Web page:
Thinking of making improvements to your home in order to maximise its value? It may seem logical that the more improvements you make, the more the value of your house will increase. And yet, this isn't always the case.
And while there's a fine balance between losing money by spending more on an improvement than it will add to the value of your home (think: over-spec'd loft conversion), the number one way to decrease the value of a home is through poor workmanship, failure to comply with building regulations and to obtain the correct planning permissions. And these are not only the most obvious reasons home improvements may do more harm than good; they can also make your home much harder to sell in future.
Owner of online builders' merchant D.W. NYE Rex Nye comments, 'Often the issue is with the quality of work that has been undertaken. So, if it isn’t done to the correct and required standards or regulations, or the correct planning permission hasn’t been obtained, there could be major issues later down the line when you come to sell the property. It’s important to make sure you know what you’re doing before you start any major updates.'
However, there are several other common situations where undertaking 'improvements' could actually wipe thousands off the value of your property. You may be sitting on one of these costly DIY mistakes at home:
A poorly converted garage
With the Self-Storage Association UK reporting more than a quarter of customers stashing their stuff in self-storage because there is no room for items where they live, turning a garage into an additional room might prove to be a dud idea in the longer term.
In fact, even if you have a vehicle, research carried out by RAC Home Insurance reveals that garages are more likely to be used for storing clutter than a car. Moreover, a badly done garage conversion could produce a dark, cold and unusable or oddly shaped space – a turn-off for prospective buyers.
Incorrectly knocked down internal walls
Open-plan layouts are popular, and there’s no doubt that larger spaces are flexible and appealing. However, even if you feel confident about distinguishing between a load-bearing and a non-load-bearing wall, there are still other considerations that you should discuss with a qualified structural engineer. Listed buildings, for instance, are always trickier, and knocking down some walls may compromise the building's fire safety. Didn't obtain a Completion Certificate from your council's building control department? Your buyer might end up having to apply for a retrospective building regulations application, which would be enough to put them off.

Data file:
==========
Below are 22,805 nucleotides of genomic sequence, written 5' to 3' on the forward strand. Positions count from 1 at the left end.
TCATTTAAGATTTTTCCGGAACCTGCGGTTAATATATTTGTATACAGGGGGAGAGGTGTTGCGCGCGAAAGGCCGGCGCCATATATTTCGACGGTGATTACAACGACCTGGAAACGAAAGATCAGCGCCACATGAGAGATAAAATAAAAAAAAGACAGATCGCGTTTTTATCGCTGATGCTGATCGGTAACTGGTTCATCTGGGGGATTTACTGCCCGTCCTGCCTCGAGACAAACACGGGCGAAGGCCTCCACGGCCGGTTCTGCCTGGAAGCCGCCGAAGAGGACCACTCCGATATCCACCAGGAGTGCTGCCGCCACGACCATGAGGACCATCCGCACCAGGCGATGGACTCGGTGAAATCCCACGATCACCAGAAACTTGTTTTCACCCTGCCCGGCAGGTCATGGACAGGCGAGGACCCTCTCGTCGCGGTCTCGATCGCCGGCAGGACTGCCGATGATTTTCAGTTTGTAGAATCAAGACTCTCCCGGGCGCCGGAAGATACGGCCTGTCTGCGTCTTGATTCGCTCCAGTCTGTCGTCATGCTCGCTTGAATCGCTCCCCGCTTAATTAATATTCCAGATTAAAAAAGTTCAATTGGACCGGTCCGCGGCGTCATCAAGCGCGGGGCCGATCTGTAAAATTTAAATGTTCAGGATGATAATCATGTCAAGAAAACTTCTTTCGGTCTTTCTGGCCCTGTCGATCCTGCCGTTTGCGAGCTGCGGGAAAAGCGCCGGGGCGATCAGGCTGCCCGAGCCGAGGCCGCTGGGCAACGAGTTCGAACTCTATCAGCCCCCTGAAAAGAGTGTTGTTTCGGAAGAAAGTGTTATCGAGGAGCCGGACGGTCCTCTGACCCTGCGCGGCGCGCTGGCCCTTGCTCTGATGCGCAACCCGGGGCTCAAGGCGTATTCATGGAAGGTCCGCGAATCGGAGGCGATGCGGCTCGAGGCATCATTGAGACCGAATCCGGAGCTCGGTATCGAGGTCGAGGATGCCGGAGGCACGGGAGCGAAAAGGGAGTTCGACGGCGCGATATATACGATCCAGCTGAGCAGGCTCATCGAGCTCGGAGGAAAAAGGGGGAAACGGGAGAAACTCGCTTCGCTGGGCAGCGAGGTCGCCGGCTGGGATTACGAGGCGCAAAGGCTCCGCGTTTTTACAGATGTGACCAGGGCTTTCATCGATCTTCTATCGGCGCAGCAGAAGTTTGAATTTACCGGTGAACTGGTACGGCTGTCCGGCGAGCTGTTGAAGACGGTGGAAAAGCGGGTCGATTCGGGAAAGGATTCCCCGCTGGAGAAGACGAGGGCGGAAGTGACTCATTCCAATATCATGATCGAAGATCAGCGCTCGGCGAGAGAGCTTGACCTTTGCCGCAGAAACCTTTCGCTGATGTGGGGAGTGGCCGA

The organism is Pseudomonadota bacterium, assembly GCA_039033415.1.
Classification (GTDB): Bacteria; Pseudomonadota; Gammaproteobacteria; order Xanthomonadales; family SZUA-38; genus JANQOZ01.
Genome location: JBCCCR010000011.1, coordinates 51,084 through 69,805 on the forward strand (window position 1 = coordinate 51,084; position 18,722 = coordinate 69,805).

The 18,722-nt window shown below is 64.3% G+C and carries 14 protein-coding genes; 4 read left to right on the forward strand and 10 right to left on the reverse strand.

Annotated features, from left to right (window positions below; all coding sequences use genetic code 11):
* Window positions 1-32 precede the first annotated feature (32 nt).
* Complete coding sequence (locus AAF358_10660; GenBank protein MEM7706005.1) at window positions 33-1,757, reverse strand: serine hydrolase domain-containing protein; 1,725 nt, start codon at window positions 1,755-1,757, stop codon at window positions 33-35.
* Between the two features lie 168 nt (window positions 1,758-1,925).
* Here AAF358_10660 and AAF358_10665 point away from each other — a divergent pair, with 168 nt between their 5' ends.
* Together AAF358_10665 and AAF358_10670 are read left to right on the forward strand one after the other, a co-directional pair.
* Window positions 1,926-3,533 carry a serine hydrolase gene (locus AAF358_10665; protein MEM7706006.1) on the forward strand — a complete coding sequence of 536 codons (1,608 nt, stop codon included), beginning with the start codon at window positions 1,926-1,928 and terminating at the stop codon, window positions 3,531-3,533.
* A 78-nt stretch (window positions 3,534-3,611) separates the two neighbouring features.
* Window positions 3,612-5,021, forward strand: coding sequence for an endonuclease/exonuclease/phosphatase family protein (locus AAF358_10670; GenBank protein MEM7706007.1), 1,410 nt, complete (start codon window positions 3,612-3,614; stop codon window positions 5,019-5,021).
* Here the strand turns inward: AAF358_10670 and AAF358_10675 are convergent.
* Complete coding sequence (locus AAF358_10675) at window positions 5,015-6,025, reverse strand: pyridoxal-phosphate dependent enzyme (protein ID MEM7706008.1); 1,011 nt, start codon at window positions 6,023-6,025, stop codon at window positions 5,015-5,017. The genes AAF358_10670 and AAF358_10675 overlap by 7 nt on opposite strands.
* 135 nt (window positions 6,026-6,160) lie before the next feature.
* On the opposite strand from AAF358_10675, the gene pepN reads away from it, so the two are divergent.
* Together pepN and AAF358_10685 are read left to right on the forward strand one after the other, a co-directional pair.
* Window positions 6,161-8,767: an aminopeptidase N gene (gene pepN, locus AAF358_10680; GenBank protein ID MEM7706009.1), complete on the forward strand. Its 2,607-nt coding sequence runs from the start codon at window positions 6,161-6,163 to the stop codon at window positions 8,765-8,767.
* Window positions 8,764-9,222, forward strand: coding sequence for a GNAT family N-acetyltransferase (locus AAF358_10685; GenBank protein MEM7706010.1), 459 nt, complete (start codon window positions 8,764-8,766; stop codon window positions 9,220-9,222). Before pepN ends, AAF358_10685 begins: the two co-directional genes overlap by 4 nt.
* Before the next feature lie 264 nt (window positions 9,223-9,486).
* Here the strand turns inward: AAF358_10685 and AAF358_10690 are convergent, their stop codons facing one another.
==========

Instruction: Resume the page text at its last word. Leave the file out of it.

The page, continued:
Overspending on a kitchen renovation
Kitchens are renowned for being the heart of the home and having a showstopper is bound to have buyers battling to put in a bid. But beware of going makeover-mad and overdoing it on high-end integrated appliances, cabinets and worktops. Unless you’re able to take white goods with you, buying the priciest items won’t make much difference to your property’s overall value. Likewise, if your property doesn’t fall within the luxury property market, investing in expensive worktops and handmade cabinets will most likely be detrimental to your profit margins.
Installing the wrong windows
Kerb appeal is essential when it comes to selling a home. Ugly, cheap or incorrectly installed windows could put off would-be-buyers. Even worse, if you’ve got a listed property, or a property with specified conditions, it could cost you thousands to rectify if you haven’t obtained the appropriate permissions before replacing windows. It’s worthwhile spending a little more to get the most appropriate windows and double-checking any restrictions your property might have first.
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